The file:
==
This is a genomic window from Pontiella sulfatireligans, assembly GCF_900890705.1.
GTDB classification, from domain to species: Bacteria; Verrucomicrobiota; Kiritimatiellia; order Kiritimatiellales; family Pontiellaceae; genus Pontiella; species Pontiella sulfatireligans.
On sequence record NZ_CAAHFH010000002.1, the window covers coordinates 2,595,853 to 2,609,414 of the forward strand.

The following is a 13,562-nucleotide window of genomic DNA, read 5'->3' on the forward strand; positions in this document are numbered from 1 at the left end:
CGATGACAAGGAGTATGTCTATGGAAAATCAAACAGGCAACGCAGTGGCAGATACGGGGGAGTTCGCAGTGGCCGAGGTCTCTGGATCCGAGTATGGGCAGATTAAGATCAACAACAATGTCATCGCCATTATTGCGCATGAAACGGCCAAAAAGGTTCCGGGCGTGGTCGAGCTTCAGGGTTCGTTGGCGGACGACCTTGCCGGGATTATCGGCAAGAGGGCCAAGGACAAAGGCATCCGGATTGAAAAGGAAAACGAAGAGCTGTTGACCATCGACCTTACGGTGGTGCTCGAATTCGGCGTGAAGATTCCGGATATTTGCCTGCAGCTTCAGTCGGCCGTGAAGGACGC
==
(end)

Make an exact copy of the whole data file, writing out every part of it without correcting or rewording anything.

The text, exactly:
This is a genomic window from Pontiella sulfatireligans, assembly GCF_900890705.1.
GTDB classification, from domain to species: Bacteria; Verrucomicrobiota; Kiritimatiellia; order Kiritimatiellales; family Pontiellaceae; genus Pontiella; species Pontiella sulfatireligans.
On sequence record NZ_CAAHFH010000002.1, the window covers coordinates 2,595,853 to 2,609,414 of the forward strand.

The following is a 13,562-nucleotide window of genomic DNA, read 5'->3' on the forward strand; positions in this document are numbered from 1 at the left end:
CGATGACAAGGAGTATGTCTATGGAAAATCAAACAGGCAACGCAGTGGCAGATACGGGGGAGTTCGCAGTGGCCGAGGTCTCTGGATCCGAGTATGGGCAGATTAAGATCAACAACAATGTCATCGCCATTATTGCGCATGAAACGGCCAAAAAGGTTCCGGGCGTGGTCGAGCTTCAGGGTTCGTTGGCGGACGACCTTGCCGGGATTATCGGCAAGAGGGCCAAGGACAAAGGCATCCGGATTGAAAAGGAAAACGAAGAGCTGTTGACCATCGACCTTACGGTGGTGCTCGAATTCGGCGTGAAGATTCCGGATATTTGCCTGCAGCTTCAGTCGGCCGTGAAGGACGC